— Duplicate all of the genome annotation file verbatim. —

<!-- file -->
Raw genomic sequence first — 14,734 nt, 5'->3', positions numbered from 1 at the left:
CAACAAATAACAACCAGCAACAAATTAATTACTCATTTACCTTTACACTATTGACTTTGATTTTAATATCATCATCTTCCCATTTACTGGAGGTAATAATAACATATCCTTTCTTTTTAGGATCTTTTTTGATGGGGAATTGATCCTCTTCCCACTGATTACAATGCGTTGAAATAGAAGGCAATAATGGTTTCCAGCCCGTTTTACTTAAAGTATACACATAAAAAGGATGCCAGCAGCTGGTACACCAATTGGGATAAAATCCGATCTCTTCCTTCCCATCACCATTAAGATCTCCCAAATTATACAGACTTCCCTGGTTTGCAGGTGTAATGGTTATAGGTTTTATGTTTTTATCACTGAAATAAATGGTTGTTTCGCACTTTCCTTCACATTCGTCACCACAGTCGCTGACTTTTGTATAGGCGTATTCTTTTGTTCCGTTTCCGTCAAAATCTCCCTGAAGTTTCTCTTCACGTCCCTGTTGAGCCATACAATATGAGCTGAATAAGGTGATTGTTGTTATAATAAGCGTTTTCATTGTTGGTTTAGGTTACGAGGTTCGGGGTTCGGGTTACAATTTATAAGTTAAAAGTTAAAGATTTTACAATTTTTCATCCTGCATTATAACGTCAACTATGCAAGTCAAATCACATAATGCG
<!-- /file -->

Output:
Raw genomic sequence first — 14,734 nt, 5'->3', positions numbered from 1 at the left:
CAACAAATAACAACCAGCAACAAATTAATTACTCATTTACCTTTACACTATTGACTTTGATTTTAATATCATCATCTTCCCATTTACTGGAGGTAATAATAACATATCCTTTCTTTTTAGGATCTTTTTTGATGGGGAATTGATCCTCTTCCCACTGATTACAATGCGTTGAAATAGAAGGCAATAATGGTTTCCAGCCCGTTTTACTTAAAGTATACACATAAAAAGGATGCCAGCAGCTGGTACACCAATTGGGATAAAATCCGATCTCTTCCTTCCCATCACCATTAAGATCTCCCAAATTATACAGACTTCCCTGGTTTGCAGGTGTAATGGTTATAGGTTTTATGTTTTTATCACTGAAATAAATGGTTGTTTCGCACTTTCCTTCACATTCGTCACCACAGTCGCTGACTTTTGTATAGGCGTATTCTTTTGTTCCGTTTCCGTCAAAATCTCCCTGAAGTTTCTCTTCACGTCCCTGTTGAGCCATACAATATGAGCTGAATAAGGTGATTGTTGTTATAATAAGCGTTTTCATTGTTGGTTTAGGTTACGAGGTTCGGGGTTCGGGTTACAATTTATAAGTTAAAAGTTAAAGATTTTACAATTTTTCATCCTGCATTATAACGTCAACTATGCAAGTCAAATCACATAATGCG